Labour leader Phil Goff says he is confident his party can win the election despite the latest poll showing support at a dire 10-year low.
Last night's TVNZ Colmar Brunton poll put support for Labour at 27 per cent - down 7 percentage points from its last poll in May - while National was up one point on 53 per cent.
Prime Minister John Key had 54 per cent support as preferred prime minister, while Mr Goff was on 9 per cent.
TVNZ today revealed the number of undecided voters had dropped since the previous poll, suggesting more people had made up their minds about who they would support at the November 26 election.
Eight per cent were undecided on who they would give their party vote to, down 3 points from the previous poll, while 14 per cent were undecided on their electorate vote, down 2 points.
Mr Goff told reporters today that Labour could win the election.
"We have other polls that we look at, and those polls have us doing significantly better. I'm confident that on the day that we can win."
Asked about the latest poll, Mr Goff said polls went up and down but he preferred them to go up.
"We'd like that polling to be better and we're working hard to improve it."
He said there had been only "two real polls" this year -- the Botany and Te Tai Tokerau by-elections, which both saw Labour improve its support.
"The crunch point came, people went out to vote, Labour held and improved its vote."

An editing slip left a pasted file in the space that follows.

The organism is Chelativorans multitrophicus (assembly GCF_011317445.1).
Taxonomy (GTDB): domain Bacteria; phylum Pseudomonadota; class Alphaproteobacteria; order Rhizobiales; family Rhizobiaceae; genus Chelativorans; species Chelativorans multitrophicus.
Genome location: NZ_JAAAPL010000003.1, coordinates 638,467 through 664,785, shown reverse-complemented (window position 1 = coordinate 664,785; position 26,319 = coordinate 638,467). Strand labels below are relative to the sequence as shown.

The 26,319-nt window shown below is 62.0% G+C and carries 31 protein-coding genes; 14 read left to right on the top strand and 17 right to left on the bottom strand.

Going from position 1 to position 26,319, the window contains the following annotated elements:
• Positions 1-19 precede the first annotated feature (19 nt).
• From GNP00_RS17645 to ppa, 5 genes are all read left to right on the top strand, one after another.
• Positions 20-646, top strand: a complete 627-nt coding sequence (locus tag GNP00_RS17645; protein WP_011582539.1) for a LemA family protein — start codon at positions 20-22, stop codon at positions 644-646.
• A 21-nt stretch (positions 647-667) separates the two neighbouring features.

Mr Goff disagreed the poll put pressure on his leadership.
"I'm going to lead the Labour Party into this election and there's never been any question about that, apart from in the minds of some people in the National Party, their spin doctors and one or two who believed it."
He said the latest poll was done before the party announced its new tax policy - although details had been leaked in the week up to Thursday's announcement.
"I don't take this as a judgment on the capital gains tax, it's too early on in the piece."
Mr Key said the poll showed a rejection of Labour's new policy.
"I don't think the economy needs another tax right now and I think the New Zealand public is saying 'we don't want another tax right now'," he told TVNZ's Breakfast show.
He said such a tax was not needed and National had a plan to return the country to surplus while stimulating economic growth.
He thought the poll would have picked up sentiment about the tax, given how prominently it featured in media in the week leading up to the announcement.
Act Party finance spokesman Roger Douglas said Labour's drop in the polls was because New Zealanders realised its tax policy was a "massive grab" that would do nothing to help the economy.
The Act Party increased support from 2.5 per cent to 3.1 per cent in the poll, while the Greens showed the greatest increase in support, moving up from 6 per cent to 10.
The Maori Party more than doubled its support, going up from 1.4 per cent to 3 per cent, while Hone Harawira's new Mana Party dropped from 0.9 per cent to 0.5 per cent.
New Zealand First was on 2.4 per cent, up from 1.6 per cent, while United Future was on 0.3 per cent.
The poll's sampling error was estimated as plus or minus 3.1 per cent.
A TV3 Reid Research poll released last Sunday had National at 55.1 per cent and Labour at 29.9.